However unless things have changed dramatically you must be a solicitor or barrister before you can join the ALS. You cannot do your training contract or pupillage with them. If this is still the case then you would have to leave the service for 1 or 2 years in order to this and then re-enter.
    That may very well be your main problem.

    I am of course happy to assist if anyone would like a bit more info.
  10. A service lawyer is a specialty occupation, and I'd be surprised if there is not a Direct Entry scheme that even a serving soldier who has the right qualifications would be eligible for.

    Coming from the "other ranks" may well be an advantage
  11. Some lawyers in city firms / chambers in particular may earn a lot of money, but I have other friends in the legal profession who are working in areas such as personal injury (that's right, I have friends who are ambuance chasers!) earning significantly less, and others who are working as para-legals as they are struggling to get a training contract. The minimum salary for solicitors would not have been set at £14k if all solicitors were earning significantly more anyway.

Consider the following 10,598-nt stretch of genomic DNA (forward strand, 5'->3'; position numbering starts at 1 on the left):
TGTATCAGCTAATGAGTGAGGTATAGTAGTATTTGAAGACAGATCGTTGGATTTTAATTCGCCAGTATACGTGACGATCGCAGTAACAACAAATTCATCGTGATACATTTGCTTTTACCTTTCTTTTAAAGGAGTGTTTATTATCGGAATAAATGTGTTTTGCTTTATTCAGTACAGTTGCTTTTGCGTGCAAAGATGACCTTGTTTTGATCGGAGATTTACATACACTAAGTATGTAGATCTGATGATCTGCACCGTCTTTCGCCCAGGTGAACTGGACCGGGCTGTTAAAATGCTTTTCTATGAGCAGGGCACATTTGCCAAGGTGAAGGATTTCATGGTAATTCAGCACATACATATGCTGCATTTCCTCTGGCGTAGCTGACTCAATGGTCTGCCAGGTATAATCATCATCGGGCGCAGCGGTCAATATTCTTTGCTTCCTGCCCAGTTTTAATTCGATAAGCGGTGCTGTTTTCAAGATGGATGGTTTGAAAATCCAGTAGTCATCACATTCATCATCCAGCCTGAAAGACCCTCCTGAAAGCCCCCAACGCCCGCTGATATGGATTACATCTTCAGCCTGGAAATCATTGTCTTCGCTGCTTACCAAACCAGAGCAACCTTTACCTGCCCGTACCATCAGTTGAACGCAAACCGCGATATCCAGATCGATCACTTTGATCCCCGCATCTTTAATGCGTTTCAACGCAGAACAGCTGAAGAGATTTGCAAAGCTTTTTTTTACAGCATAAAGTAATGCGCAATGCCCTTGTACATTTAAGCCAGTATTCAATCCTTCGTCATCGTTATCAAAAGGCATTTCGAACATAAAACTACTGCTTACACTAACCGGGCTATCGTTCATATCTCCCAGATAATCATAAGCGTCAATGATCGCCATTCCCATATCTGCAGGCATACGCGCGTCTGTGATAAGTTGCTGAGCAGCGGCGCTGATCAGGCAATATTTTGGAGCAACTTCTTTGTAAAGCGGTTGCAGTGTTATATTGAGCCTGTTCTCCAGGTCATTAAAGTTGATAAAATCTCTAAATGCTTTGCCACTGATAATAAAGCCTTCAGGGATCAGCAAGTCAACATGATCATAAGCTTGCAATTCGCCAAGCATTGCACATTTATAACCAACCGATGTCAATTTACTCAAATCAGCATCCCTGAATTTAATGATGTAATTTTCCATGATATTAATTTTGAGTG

One problem at the moment is that there are a lot of people taking law degrees, so there are more people trying to get into law than there is a need for lawyers. The ALS is not a bad career option. The salary is reasonable, and it is an opportunity to practise criminal law, which can be a particularly competitive area. Ultimately, decide what you want from your professional life. If you enjoy the army lifestyle and don't wish to work as intensely as you will in the City, the ALS is probably a good option. Equally, if money is your main aim, the ALS is probably not the place to be.
  12. I concur with m'learned friend Martial, you need to be qualified to join ALS, certainly as an officer entry. Now, a crafty way might be to tag onto them, get started on yer part-time LPC course over 2 yrs (local college?) and work off your trainning contract concurrently. You do 2 yrs in a "legal" environment and it counts as 18 mths off yer actual contract......No. Stop.

    Martial is right, the ALS does not provide a training contract. :cry: Plus it only does criminal, really. And that's just prosecuting your mates :( And you need to do something else that's not as much fun as crim. (hence my 6 mth posting to Matrimonial-traz). Have you even thought about what kind of law you want to do? IMHO, its ALL crap (except crim, which is great. Proper LADS work.) :D